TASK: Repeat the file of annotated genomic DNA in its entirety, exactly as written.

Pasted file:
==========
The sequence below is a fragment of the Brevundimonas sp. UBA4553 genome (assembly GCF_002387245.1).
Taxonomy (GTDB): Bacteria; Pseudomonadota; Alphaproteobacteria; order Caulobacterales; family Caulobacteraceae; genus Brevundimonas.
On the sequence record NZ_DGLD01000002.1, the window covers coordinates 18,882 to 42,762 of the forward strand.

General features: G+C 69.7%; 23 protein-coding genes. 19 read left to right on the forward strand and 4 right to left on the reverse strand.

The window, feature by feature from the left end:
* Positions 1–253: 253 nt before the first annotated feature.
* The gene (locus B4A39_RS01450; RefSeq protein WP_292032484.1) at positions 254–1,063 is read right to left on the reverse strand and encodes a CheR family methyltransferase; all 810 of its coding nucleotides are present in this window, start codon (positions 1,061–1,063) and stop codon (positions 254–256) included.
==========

The sequence below is a fragment of the Brevundimonas sp. UBA4553 genome (assembly GCF_002387245.1).
Taxonomy (GTDB): Bacteria; Pseudomonadota; Alphaproteobacteria; order Caulobacterales; family Caulobacteraceae; genus Brevundimonas.
On the sequence record NZ_DGLD01000002.1, the window covers coordinates 18,882 to 42,762 of the forward strand.

General features: G+C 69.7%; 23 protein-coding genes. 19 read left to right on the forward strand and 4 right to left on the reverse strand.

The window, feature by feature from the left end:
* Positions 1–253: 253 nt before the first annotated feature.
* The gene (locus B4A39_RS01450; RefSeq protein WP_292032484.1) at positions 254–1,063 is read right to left on the reverse strand and encodes a CheR family methyltransferase; all 810 of its coding nucleotides are present in this window, start codon (positions 1,061–1,063) and stop codon (positions 254–256) included.